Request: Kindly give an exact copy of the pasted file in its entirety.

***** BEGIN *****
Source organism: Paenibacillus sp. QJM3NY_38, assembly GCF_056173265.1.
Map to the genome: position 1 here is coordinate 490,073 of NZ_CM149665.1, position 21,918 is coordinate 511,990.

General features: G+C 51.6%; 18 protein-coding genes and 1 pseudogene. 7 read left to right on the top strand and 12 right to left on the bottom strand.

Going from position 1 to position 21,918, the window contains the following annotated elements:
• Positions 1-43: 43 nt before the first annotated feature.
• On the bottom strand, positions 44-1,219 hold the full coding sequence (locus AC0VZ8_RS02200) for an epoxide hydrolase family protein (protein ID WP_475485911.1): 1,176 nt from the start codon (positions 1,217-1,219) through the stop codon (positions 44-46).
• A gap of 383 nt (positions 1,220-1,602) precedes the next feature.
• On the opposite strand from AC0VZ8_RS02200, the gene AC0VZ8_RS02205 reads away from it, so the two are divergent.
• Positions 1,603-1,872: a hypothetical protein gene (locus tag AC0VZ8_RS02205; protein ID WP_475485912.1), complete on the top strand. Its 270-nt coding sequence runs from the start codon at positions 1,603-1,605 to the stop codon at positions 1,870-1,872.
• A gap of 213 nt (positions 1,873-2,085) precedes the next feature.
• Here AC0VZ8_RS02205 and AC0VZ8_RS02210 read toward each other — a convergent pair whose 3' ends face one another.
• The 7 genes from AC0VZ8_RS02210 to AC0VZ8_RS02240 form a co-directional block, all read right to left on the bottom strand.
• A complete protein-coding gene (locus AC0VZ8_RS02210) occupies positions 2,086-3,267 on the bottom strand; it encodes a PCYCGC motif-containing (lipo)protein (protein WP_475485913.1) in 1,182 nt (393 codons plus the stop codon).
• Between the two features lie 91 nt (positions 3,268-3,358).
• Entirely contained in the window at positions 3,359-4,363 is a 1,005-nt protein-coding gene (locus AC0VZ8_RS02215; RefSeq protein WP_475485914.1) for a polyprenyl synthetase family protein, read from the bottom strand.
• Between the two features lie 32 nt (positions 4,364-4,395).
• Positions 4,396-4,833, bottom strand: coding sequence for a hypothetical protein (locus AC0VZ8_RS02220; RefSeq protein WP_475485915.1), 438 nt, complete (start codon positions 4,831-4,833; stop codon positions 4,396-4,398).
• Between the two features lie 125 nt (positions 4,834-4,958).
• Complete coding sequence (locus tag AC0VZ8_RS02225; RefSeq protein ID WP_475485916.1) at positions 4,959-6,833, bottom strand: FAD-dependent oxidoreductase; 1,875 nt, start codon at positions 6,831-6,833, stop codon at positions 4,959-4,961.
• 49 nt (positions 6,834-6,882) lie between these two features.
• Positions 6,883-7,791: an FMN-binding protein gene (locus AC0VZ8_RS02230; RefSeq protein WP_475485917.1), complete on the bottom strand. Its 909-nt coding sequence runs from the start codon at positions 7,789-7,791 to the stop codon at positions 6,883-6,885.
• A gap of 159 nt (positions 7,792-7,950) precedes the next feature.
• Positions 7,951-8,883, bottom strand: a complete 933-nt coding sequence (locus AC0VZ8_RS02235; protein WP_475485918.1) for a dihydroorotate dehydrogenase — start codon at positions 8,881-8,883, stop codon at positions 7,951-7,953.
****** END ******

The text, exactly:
Source organism: Paenibacillus sp. QJM3NY_38, assembly GCF_056173265.1.
Map to the genome: position 1 here is coordinate 490,073 of NZ_CM149665.1, position 21,918 is coordinate 511,990.

General features: G+C 51.6%; 18 protein-coding genes and 1 pseudogene. 7 read left to right on the top strand and 12 right to left on the bottom strand.

Going from position 1 to position 21,918, the window contains the following annotated elements:
• Positions 1-43: 43 nt before the first annotated feature.
• On the bottom strand, positions 44-1,219 hold the full coding sequence (locus AC0VZ8_RS02200) for an epoxide hydrolase family protein (protein ID WP_475485911.1): 1,176 nt from the start codon (positions 1,217-1,219) through the stop codon (positions 44-46).
• A gap of 383 nt (positions 1,220-1,602) precedes the next feature.
• On the opposite strand from AC0VZ8_RS02200, the gene AC0VZ8_RS02205 reads away from it, so the two are divergent.
• Positions 1,603-1,872: a hypothetical protein gene (locus tag AC0VZ8_RS02205; protein ID WP_475485912.1), complete on the top strand. Its 270-nt coding sequence runs from the start codon at positions 1,603-1,605 to the stop codon at positions 1,870-1,872.
• A gap of 213 nt (positions 1,873-2,085) precedes the next feature.
• Here AC0VZ8_RS02205 and AC0VZ8_RS02210 read toward each other — a convergent pair whose 3' ends face one another.
• The 7 genes from AC0VZ8_RS02210 to AC0VZ8_RS02240 form a co-directional block, all read right to left on the bottom strand.
• A complete protein-coding gene (locus AC0VZ8_RS02210) occupies positions 2,086-3,267 on the bottom strand; it encodes a PCYCGC motif-containing (lipo)protein (protein WP_475485913.1) in 1,182 nt (393 codons plus the stop codon).
• Between the two features lie 91 nt (positions 3,268-3,358).
• Entirely contained in the window at positions 3,359-4,363 is a 1,005-nt protein-coding gene (locus AC0VZ8_RS02215; RefSeq protein WP_475485914.1) for a polyprenyl synthetase family protein, read from the bottom strand.
• Between the two features lie 32 nt (positions 4,364-4,395).
• Positions 4,396-4,833, bottom strand: coding sequence for a hypothetical protein (locus AC0VZ8_RS02220; RefSeq protein WP_475485915.1), 438 nt, complete (start codon positions 4,831-4,833; stop codon positions 4,396-4,398).
• Between the two features lie 125 nt (positions 4,834-4,958).
• Complete coding sequence (locus tag AC0VZ8_RS02225; RefSeq protein ID WP_475485916.1) at positions 4,959-6,833, bottom strand: FAD-dependent oxidoreductase; 1,875 nt, start codon at positions 6,831-6,833, stop codon at positions 4,959-4,961.
• 49 nt (positions 6,834-6,882) lie between these two features.
• Positions 6,883-7,791: an FMN-binding protein gene (locus AC0VZ8_RS02230; RefSeq protein WP_475485917.1), complete on the bottom strand. Its 909-nt coding sequence runs from the start codon at positions 7,789-7,791 to the stop codon at positions 6,883-6,885.
• A gap of 159 nt (positions 7,792-7,950) precedes the next feature.
• Positions 7,951-8,883, bottom strand: a complete 933-nt coding sequence (locus AC0VZ8_RS02235; protein WP_475485918.1) for a dihydroorotate dehydrogenase — start codon at positions 8,881-8,883, stop codon at positions 7,951-7,953.